#3

Oh, wow! I need a 3d printer now :frowning: It’s amazing. Thank you for sharing. :slight_smile:


#4

You are most welcome, m’lady. It struck me that if you had a printer with a bed that didn’t move, it wouldn’t be too hard to build a new bed that allowed printing directly onto garments, just like DTG printers do. Heck, you could print mounts/enclosures for LED’s/PCB’s/etc. right onto an outfit!

Here are a few projects with which to justify the purchase. (Be warned, though: this is a new frontier, and those who are not prepared to learn will quickly find themselves lost. Fortunately, guides are many and eager to help.)


#5

Thanks, yes, I’ve been watching the 3D printing industry grow for years now and I watched those other videos you posted the link for. Absolutely amazing :slight_smile: I’ll watch these tonight.

Haha, and I see these projects are exactly what I need for my embroidery :slight_smile: So much thread and a bobbin to go with each. Storage is a problem.


#6

@Grace at least with a 3D printer, you do not need a collection of bobbins :wink:


#7

No, I’ll be able to make thread & bobbin stands/containers & be able to keep everything nice & neat & tide :slight_smile:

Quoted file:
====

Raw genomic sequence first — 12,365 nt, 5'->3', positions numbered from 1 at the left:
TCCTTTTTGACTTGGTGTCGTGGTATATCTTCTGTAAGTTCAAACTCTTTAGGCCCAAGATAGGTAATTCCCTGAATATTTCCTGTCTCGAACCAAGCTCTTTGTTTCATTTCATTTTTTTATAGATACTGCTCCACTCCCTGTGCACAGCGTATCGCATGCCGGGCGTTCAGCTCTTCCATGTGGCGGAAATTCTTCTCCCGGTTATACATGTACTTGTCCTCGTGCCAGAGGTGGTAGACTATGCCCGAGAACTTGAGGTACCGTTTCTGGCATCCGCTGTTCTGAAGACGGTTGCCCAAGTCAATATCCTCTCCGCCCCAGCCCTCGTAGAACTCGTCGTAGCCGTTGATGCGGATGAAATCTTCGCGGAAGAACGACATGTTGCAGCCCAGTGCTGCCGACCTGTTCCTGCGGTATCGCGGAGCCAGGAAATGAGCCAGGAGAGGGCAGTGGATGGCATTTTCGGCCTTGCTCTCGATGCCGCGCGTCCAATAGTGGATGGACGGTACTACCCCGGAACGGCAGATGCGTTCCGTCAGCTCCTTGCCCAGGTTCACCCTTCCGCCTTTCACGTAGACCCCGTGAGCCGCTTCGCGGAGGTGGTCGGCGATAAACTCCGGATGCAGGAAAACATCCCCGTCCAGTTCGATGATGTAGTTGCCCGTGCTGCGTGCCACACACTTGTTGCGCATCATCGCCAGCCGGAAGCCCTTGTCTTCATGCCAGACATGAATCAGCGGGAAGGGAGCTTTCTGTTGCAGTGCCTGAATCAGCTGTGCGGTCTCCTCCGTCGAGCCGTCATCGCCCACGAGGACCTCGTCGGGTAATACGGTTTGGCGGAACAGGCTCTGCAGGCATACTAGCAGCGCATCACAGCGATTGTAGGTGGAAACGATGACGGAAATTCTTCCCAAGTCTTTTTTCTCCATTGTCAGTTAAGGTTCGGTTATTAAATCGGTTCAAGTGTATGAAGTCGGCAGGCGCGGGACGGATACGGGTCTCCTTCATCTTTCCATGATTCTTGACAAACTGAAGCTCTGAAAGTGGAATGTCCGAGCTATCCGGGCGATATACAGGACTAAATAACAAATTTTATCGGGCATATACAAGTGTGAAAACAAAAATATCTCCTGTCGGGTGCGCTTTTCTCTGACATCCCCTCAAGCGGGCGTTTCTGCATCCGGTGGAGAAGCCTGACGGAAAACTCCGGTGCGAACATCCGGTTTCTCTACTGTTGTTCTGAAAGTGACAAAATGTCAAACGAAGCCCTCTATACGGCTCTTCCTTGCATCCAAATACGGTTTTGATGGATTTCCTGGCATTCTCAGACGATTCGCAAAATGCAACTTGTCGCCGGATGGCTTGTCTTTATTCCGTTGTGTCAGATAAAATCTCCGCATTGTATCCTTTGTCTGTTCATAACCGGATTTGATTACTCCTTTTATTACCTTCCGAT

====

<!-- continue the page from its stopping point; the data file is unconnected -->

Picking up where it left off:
#8

You can also use your 3d printer to make replacement parts. I reverse engineered, designed, and then printed a replacement part for a serger a few months ago. You can even REengineer parts and improve them. If the 3d printed part won’t be strong enough, you can use it as a positive for a silicone mold and then cast a new part out of resin.


#9

Oh, wow! I have it on my wishlist :slight_smile:


#10

As fantastic a tool as they are, I would caution you to be ready to spend at least $500 on one, and $1000 is probably better. I spent $300 and ended up spending at least $100 more just to get it safe and running as well as it can, given its limitations. As it stands, I will probably end up selling this one and getting a kit for a much better printer with better quality components, or even just buy the exact components I want and built one from scratch.